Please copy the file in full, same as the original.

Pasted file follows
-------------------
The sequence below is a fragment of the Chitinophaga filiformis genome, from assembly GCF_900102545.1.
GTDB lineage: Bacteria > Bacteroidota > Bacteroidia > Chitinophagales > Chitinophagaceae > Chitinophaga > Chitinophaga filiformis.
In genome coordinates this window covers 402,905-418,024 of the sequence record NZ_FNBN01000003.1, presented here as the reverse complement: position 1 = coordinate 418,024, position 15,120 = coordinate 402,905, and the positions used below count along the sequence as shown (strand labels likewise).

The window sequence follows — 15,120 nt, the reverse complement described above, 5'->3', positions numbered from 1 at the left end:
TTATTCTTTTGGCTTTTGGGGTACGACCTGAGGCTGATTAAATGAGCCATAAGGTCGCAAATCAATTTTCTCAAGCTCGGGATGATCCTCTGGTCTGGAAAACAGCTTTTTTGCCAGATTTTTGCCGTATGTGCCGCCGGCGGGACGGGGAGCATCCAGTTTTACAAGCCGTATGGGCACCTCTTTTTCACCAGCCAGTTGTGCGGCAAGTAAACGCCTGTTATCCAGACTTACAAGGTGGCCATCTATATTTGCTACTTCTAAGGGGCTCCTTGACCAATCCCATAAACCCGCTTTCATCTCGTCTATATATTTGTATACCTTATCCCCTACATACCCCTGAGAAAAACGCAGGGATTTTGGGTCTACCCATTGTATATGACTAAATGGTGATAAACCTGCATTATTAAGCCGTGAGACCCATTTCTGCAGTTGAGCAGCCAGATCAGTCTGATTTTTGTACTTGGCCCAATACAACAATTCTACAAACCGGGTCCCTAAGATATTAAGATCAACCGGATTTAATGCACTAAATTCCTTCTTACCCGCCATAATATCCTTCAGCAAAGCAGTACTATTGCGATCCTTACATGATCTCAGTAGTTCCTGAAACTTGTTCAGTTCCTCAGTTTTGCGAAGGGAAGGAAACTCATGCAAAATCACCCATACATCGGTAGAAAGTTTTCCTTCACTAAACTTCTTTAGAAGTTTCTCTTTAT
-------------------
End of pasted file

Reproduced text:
The sequence below is a fragment of the Chitinophaga filiformis genome, from assembly GCF_900102545.1.
GTDB lineage: Bacteria > Bacteroidota > Bacteroidia > Chitinophagales > Chitinophagaceae > Chitinophaga > Chitinophaga filiformis.
In genome coordinates this window covers 402,905-418,024 of the sequence record NZ_FNBN01000003.1, presented here as the reverse complement: position 1 = coordinate 418,024, position 15,120 = coordinate 402,905, and the positions used below count along the sequence as shown (strand labels likewise).

The window sequence follows — 15,120 nt, the reverse complement described above, 5'->3', positions numbered from 1 at the left end:
TTATTCTTTTGGCTTTTGGGGTACGACCTGAGGCTGATTAAATGAGCCATAAGGTCGCAAATCAATTTTCTCAAGCTCGGGATGATCCTCTGGTCTGGAAAACAGCTTTTTTGCCAGATTTTTGCCGTATGTGCCGCCGGCGGGACGGGGAGCATCCAGTTTTACAAGCCGTATGGGCACCTCTTTTTCACCAGCCAGTTGTGCGGCAAGTAAACGCCTGTTATCCAGACTTACAAGGTGGCCATCTATATTTGCTACTTCTAAGGGGCTCCTTGACCAATCCCATAAACCCGCTTTCATCTCGTCTATATATTTGTATACCTTATCCCCTACATACCCCTGAGAAAAACGCAGGGATTTTGGGTCTACCCATTGTATATGACTAAATGGTGATAAACCTGCATTATTAAGCCGTGAGACCCATTTCTGCAGTTGAGCAGCCAGATCAGTCTGATTTTTGTACTTGGCCCAATACAACAATTCTACAAACCGGGTCCCTAAGATATTAAGATCAACCGGATTTAATGCACTAAATTCCTTCTTACCCGCCATAATATCCTTCAGCAAAGCAGTACTATTGCGATCCTTACATGATCTCAGTAGTTCCTGAAACTTGTTCAGTTCCTCAGTTTTGCGAAGGGAAGGAAACTCATGCAAAATCACCCATACATCGGTAGAAAGTTTTCCTTCACTAAACTTCTTTAGAAGTTTCTCTTTAT